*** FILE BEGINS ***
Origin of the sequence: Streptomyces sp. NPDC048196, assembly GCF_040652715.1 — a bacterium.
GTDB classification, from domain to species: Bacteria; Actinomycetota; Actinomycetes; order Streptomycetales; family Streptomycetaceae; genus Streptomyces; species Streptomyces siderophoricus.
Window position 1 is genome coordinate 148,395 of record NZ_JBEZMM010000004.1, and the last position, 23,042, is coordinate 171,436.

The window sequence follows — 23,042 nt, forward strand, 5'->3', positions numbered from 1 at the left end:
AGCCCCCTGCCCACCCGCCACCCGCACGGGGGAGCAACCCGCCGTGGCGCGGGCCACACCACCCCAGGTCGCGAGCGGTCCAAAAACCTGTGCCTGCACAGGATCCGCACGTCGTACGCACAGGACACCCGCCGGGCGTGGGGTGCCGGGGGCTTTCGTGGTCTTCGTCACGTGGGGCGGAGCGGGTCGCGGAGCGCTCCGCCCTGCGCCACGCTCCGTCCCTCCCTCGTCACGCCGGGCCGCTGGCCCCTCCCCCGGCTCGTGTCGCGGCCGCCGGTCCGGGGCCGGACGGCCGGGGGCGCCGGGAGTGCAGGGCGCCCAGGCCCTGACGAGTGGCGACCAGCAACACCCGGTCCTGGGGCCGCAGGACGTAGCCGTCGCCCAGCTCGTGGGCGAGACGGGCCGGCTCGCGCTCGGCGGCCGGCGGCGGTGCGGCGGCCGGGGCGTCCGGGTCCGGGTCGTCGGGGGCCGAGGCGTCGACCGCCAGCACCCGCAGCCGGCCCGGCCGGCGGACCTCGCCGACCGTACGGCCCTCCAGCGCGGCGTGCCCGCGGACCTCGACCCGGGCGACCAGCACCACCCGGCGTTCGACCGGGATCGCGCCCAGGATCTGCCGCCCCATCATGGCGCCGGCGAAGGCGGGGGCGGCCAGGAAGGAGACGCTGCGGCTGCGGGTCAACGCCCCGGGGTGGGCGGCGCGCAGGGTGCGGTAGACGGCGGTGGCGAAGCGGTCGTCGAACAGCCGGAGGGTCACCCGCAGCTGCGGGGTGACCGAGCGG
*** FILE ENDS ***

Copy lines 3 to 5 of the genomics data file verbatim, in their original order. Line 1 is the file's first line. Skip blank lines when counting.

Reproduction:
Window position 1 is genome coordinate 148,395 of record NZ_JBEZMM010000004.1, and the last position, 23,042, is coordinate 171,436.

The window sequence follows — 23,042 nt, forward strand, 5'->3', positions numbered from 1 at the left end:
AGCCCCCTGCCCACCCGCCACCCGCACGGGGGAGCAACCCGCCGTGGCGCGGGCCACACCACCCCAGGTCGCGAGCGGTCCAAAAACCTGTGCCTGCACAGGATCCGCACGTCGTACGCACAGGACACCCGCCGGGCGTGGGGTGCCGGGGGCTTTCGTGGTCTTCGTCACGTGGGGCGGAGCGGGTCGCGGAGCGCTCCGCCCTGCGCCACGCTCCGTCCCTCCCTCGTCACGCCGGGCCGCTGGCCCCTCCCCCGGCTCGTGTCGCGGCCGCCGGTCCGGGGCCGGACGGCCGGGGGCGCCGGGAGTGCAGGGCGCCCAGGCCCTGACGAGTGGCGACCAGCAACACCCGGTCCTGGGGCCGCAGGACGTAGCCGTCGCCCAGCTCGTGGGCGAGACGGGCCGGCTCGCGCTCGGCGGCCGGCGGCGGTGCGGCGGCCGGGGCGTCCGGGTCCGGGTCGTCGGGGGCCGAGGCGTCGACCGCCAGCACCCGCAGCCGGCCCGGCCGGCGGACCTCGCCGACCGTACGGCCCTCCAGCGCGGCGTGCCCGCGGACCTCGACCCGGGCGACCAGCACCACCCGGCGTTCGACCGGGATCGCGCCCAGGATCTGCCGCCCCATCATGGCGCCGGCGAAGGCGGGGGCGGCCAGGAAGGAGACGCTGCGGCTGCGGGTCAACGCCCCGGGGTGGGCGGCGCGCAGGGTGCGGTAGACGGCGGTGGCGAAGCGGTCGTCGAACAGCCGGAGGGTCACCCGCAGCTGCGGGGTGACCGAGCGG